Cyprus Mail
Cyprus

EAC completes early retirement plan

By Peter Stevenson

AROUND 350 Electricity Authority (EAC) employees will accept early retirement packages by the end of next year according to chairman Charalambos Tsouris.

The chairman told CyBC on Monday that a plan had been drawn up to reduce the number of employees at the EAC. The finance ministry has to approve the plan.

“We are looking at a package which is aimed at handing early retirement to around 350 people so we can put the organisation back on the right track,” he said.

He admitted that the EAC was ‘over-populated’ and that it could operate perfectly well with fewer people but he criticised the Finance Minister Harris Georgiades for refusing to meet with the EAC to discuss the matter.

“Of course the EAC can operate perfectly well with less personnel and it is not a secret that SGOs have been overpopulated, but the finance minister said that he doesn’t need to discuss the matter with us as he has all the information he needs, and he has never called us for a discussion despite our demands for dialogue,” he said.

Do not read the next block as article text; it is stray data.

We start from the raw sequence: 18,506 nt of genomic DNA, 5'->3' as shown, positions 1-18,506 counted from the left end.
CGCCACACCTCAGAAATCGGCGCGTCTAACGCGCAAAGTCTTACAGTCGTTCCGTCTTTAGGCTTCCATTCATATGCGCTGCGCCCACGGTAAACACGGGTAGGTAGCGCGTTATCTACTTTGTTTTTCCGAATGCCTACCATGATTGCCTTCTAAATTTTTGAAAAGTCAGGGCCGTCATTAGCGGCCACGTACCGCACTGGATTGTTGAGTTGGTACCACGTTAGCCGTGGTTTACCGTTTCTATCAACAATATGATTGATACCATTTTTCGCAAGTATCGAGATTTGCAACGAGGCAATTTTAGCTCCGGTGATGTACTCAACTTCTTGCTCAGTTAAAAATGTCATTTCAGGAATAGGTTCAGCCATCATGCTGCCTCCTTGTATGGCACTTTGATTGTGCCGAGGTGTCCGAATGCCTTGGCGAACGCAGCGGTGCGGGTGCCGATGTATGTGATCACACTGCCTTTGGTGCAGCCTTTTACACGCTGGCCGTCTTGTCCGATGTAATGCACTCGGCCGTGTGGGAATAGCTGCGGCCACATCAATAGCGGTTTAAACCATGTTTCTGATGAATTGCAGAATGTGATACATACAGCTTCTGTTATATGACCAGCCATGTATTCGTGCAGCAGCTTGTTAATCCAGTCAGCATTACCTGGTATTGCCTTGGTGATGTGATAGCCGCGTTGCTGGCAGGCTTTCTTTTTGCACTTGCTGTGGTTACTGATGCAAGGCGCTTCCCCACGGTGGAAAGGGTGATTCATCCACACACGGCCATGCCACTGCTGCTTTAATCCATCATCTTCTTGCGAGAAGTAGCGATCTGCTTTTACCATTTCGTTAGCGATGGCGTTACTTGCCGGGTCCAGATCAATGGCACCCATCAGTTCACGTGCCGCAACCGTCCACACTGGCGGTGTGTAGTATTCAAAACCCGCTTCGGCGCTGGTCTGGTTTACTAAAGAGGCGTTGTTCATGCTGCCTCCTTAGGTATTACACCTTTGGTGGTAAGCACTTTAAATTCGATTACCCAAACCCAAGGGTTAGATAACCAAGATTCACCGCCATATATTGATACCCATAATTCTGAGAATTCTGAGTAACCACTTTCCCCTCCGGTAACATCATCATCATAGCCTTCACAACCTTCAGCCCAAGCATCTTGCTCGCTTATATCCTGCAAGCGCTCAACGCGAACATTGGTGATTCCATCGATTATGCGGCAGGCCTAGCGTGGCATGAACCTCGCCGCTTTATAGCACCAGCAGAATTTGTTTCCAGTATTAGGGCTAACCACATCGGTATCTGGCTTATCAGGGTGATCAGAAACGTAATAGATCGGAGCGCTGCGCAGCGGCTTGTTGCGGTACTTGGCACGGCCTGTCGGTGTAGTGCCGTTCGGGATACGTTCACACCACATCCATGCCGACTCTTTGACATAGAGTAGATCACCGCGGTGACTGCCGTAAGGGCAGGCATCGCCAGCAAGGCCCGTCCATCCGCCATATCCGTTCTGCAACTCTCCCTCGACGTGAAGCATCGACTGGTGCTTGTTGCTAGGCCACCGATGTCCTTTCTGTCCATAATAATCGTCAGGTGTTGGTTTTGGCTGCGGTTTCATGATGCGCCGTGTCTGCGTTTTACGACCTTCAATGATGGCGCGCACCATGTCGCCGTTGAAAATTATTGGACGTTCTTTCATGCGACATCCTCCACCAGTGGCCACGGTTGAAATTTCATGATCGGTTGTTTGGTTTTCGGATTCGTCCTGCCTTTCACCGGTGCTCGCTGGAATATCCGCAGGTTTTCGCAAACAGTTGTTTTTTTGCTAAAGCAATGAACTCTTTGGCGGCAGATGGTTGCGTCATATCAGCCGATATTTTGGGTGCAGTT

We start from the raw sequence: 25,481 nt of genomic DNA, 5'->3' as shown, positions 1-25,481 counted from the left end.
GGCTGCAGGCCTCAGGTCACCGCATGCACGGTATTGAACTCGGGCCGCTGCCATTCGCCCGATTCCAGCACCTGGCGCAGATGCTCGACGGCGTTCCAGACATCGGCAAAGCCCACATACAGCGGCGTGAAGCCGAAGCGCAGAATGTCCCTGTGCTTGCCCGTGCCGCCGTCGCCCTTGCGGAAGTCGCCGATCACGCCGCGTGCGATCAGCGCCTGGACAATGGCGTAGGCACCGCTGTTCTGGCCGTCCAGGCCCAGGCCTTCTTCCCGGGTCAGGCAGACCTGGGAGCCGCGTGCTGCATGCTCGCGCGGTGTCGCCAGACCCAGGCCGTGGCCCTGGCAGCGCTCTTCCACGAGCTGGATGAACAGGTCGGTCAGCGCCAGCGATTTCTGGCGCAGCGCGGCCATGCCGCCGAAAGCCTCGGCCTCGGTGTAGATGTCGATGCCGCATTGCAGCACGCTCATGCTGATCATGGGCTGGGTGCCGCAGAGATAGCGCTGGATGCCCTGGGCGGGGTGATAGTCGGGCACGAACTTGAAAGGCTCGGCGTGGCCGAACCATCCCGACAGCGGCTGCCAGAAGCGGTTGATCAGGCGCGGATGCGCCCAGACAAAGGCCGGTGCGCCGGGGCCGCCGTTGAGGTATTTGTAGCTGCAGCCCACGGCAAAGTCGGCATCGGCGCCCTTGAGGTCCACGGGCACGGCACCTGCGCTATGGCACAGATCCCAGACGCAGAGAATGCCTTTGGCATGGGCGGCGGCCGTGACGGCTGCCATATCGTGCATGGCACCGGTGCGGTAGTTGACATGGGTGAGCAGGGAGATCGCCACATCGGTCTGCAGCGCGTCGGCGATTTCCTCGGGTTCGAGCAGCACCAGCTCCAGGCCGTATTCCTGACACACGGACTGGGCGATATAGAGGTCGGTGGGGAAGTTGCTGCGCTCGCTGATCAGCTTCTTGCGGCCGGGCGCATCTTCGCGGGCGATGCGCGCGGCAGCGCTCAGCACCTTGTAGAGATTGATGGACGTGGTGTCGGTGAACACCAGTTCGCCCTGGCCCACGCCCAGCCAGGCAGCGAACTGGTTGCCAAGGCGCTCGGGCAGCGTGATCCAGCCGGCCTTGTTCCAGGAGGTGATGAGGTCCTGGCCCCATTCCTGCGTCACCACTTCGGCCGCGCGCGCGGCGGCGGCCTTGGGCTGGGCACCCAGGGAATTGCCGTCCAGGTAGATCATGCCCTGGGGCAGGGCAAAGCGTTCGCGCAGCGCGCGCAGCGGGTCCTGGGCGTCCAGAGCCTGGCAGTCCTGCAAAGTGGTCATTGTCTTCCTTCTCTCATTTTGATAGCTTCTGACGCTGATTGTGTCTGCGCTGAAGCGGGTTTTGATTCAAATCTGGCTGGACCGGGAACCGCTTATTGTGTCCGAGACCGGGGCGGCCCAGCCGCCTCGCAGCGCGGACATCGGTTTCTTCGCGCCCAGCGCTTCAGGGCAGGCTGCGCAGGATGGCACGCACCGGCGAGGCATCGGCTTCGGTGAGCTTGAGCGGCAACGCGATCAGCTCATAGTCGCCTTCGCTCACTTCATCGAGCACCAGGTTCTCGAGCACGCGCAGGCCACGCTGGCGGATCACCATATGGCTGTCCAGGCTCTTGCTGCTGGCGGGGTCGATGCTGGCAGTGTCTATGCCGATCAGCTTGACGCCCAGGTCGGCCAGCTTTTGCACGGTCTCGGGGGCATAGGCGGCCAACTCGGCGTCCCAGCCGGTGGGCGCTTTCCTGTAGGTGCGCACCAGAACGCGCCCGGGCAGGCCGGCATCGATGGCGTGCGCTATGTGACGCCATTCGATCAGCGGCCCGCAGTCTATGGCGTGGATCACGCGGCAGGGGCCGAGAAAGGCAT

Tsouris then reminded listeners that the government has systematically borrowed money from the coffers of SGOs over the years and owes some €7 billion to the social insurance fund.

“What will happen when the SGOs are privatised and these private companies come and demand that the government gives them back the money they borrowed so that the state would not collapse?” he asked.

“This needs to be considered by whoever is pushing for privatisations to take place because SGOs are not just organisations that are very important, in my opinion, but they are also owed a large amount of money by the state,” he said.

In June, the auditor-general Chrystalla Georghadji had said the company should have expedited the process of streamlining its structure in a bid to cut operating costs and improve its financial situation. In her view, “no substantive measures had been put in place to restructure/rationalise the organisation while actions that had taken place were rather circumstantial and achieving the undertaking is questionable.”

 



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